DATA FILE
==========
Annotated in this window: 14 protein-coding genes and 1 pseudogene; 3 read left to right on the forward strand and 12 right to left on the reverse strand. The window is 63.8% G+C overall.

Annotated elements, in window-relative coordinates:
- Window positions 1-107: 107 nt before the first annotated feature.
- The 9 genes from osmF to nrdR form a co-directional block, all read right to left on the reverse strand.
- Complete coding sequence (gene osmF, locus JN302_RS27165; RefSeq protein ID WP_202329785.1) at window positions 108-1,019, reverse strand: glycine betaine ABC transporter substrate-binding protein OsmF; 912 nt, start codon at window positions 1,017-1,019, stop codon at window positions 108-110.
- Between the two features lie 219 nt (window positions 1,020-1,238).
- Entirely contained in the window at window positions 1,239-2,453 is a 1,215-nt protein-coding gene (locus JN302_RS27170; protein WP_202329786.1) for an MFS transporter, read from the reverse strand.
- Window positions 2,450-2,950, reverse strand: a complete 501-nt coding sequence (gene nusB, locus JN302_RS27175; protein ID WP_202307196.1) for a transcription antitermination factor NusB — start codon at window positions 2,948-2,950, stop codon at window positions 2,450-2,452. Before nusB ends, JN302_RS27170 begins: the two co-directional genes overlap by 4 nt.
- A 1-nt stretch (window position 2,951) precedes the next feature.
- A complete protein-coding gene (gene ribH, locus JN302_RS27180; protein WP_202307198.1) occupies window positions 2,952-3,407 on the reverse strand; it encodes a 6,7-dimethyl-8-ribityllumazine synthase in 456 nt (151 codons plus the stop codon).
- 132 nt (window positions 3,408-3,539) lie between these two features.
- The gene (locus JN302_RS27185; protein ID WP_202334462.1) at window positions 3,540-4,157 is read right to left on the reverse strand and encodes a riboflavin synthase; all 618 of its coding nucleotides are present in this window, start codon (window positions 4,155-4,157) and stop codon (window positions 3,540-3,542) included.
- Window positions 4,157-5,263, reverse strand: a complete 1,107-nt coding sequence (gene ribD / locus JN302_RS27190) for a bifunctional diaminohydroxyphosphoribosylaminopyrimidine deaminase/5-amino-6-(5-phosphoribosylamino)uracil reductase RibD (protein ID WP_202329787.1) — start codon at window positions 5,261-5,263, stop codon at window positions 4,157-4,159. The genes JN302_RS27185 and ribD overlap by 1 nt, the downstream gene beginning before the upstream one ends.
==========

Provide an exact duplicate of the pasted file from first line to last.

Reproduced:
Annotated in this window: 14 protein-coding genes and 1 pseudogene; 3 read left to right on the forward strand and 12 right to left on the reverse strand. The window is 63.8% G+C overall.

Annotated elements, in window-relative coordinates:
- Window positions 1-107: 107 nt before the first annotated feature.
- The 9 genes from osmF to nrdR form a co-directional block, all read right to left on the reverse strand.
- Complete coding sequence (gene osmF, locus JN302_RS27165; RefSeq protein ID WP_202329785.1) at window positions 108-1,019, reverse strand: glycine betaine ABC transporter substrate-binding protein OsmF; 912 nt, start codon at window positions 1,017-1,019, stop codon at window positions 108-110.
- Between the two features lie 219 nt (window positions 1,020-1,238).
- Entirely contained in the window at window positions 1,239-2,453 is a 1,215-nt protein-coding gene (locus JN302_RS27170; protein WP_202329786.1) for an MFS transporter, read from the reverse strand.
- Window positions 2,450-2,950, reverse strand: a complete 501-nt coding sequence (gene nusB, locus JN302_RS27175; protein ID WP_202307196.1) for a transcription antitermination factor NusB — start codon at window positions 2,948-2,950, stop codon at window positions 2,450-2,452. Before nusB ends, JN302_RS27170 begins: the two co-directional genes overlap by 4 nt.
- A 1-nt stretch (window position 2,951) precedes the next feature.
- A complete protein-coding gene (gene ribH, locus JN302_RS27180; protein WP_202307198.1) occupies window positions 2,952-3,407 on the reverse strand; it encodes a 6,7-dimethyl-8-ribityllumazine synthase in 456 nt (151 codons plus the stop codon).
- 132 nt (window positions 3,408-3,539) lie between these two features.
- The gene (locus JN302_RS27185; protein ID WP_202334462.1) at window positions 3,540-4,157 is read right to left on the reverse strand and encodes a riboflavin synthase; all 618 of its coding nucleotides are present in this window, start codon (window positions 4,155-4,157) and stop codon (window positions 3,540-3,542) included.
- Window positions 4,157-5,263, reverse strand: a complete 1,107-nt coding sequence (gene ribD / locus JN302_RS27190) for a bifunctional diaminohydroxyphosphoribosylaminopyrimidine deaminase/5-amino-6-(5-phosphoribosylamino)uracil reductase RibD (protein ID WP_202329787.1) — start codon at window positions 5,261-5,263, stop codon at window positions 4,157-4,159. The genes JN302_RS27185 and ribD overlap by 1 nt, the downstream gene beginning before the upstream one ends.